Blender Smoking

Blender Smoking

nicO and 1 contributor
Last updated on

This guide is very similar to the Blender Smells Like Burning guide. It's worth referencing if there are smells but not any smoke...yet.

We know that smoking is bad for your health, so when your blender starts smoking it's necessary to stop blending and find the cause of the smoke.

Burning implies the presence of undesirable friction, and smoke is a symptom of too much friction. When this smoke travels past or through your blender, the food inside can become contaminated. We suggest not consuming this food. This page is full of the possible causes for a smoking blender, along with tips for solutions, including parts and guides for repair.



Check the container for any food particles that may be obstructing the blades. Blenders need to be cleaned immediately after use with warm water and soap to prevent food from drying in and around the blade shaft. As the shaft begins to spin, the dried food will begin smoking.


A blender that is working too hard processing frozen foods, hard nuts, thick butters, flax seeds, cell phones, glow sticks, etc. will be working harder and may eventually burnout or stall.

Your blender may be equipped with a thermal breaker that shuts down the motor if it starts overheating, so while there's little risk of fire, the blender still might start smoking. If the blender is running for more than a minute on a low power speed, it's likely the motor overheating. Let the blender cool down.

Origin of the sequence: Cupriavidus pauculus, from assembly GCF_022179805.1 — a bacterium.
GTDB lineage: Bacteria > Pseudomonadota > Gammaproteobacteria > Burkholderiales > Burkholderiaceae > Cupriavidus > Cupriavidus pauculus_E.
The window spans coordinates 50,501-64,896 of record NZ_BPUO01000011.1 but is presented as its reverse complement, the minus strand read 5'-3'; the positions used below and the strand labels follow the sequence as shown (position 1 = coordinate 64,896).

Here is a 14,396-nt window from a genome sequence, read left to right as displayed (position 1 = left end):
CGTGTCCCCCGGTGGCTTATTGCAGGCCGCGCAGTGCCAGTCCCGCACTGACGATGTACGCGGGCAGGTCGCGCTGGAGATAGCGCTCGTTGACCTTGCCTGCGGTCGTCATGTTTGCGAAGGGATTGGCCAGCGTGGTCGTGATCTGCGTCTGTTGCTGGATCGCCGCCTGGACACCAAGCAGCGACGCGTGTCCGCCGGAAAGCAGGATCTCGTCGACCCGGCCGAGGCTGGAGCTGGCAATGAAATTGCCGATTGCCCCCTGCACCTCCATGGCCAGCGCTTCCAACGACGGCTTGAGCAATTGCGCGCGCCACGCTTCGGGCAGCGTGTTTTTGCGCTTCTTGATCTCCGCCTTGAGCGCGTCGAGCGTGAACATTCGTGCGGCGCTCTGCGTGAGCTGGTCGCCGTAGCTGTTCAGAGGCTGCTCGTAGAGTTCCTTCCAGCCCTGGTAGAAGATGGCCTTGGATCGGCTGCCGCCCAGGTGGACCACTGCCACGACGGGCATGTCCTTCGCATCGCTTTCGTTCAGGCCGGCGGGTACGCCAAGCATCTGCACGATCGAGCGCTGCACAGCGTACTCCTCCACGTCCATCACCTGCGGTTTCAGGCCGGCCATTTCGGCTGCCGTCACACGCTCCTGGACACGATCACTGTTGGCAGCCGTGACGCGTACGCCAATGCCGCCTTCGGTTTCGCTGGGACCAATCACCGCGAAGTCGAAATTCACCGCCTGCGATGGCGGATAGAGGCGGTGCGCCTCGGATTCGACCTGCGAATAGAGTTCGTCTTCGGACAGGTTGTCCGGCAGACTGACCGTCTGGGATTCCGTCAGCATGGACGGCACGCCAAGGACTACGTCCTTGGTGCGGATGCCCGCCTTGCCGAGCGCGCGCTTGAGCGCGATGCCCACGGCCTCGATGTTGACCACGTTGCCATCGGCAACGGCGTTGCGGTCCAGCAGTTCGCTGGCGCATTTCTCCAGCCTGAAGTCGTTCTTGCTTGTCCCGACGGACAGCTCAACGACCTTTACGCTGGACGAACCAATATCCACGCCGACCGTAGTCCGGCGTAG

The blade assembly is made of two parts typically: blades and bearings. By blending hard objects, blades will dull and cause the motor to work harder and overheat. Blades last an average of 6 months with moderately heavy use. Sharpen or replace the blades if they are dull.

The bearing inside the assembly may also fail from overuse and misuse. Some blenders, like the Vitamix, are intended for running at their max speed in order for the cooling fans to properly work. In some cases, the bearing seal may melt or otherwise disintegrate. Water will then infiltrate the bearings during cleaning and wash away grease and cause rust to form. Replace the bearings or entire blade assembly if the blade won't spin.


You can run a simple test to see if your blade shaft gasket has failed. Fill your blender 1/3 of full with water, and run the machine on high for a minute. If the water becomes dirty or brown, oil is leaking from blade assembly into the cup. Oil leaking in means that food is leaking out through this same hole. Replace the blade assembly.


Inspect the gasket on the inside of the cup for wear. If the gasket is loose, cracked, or worn, replace the gasket. A failing gasket can allow a leak to infiltrate the motor housing and short the motor.


If your blender is experiencing too much friction or the pitcher isn't aligned on the motor coupling, the gear on the motor shaft may be stripping the plastic coupling. Reseat the cup, or replace the coupling.

Most modern blender manufacturers do not offer replacement parts beyond pitchers/jars/jugs, gaskets, and blade assemblies. While it may be hard to replace individual bearings or sharpen blades, these fixes may be the more economical solutions.

View statistics:

Past 24 Hours:


Past 7 Days:


Past 30 Days:


All Time: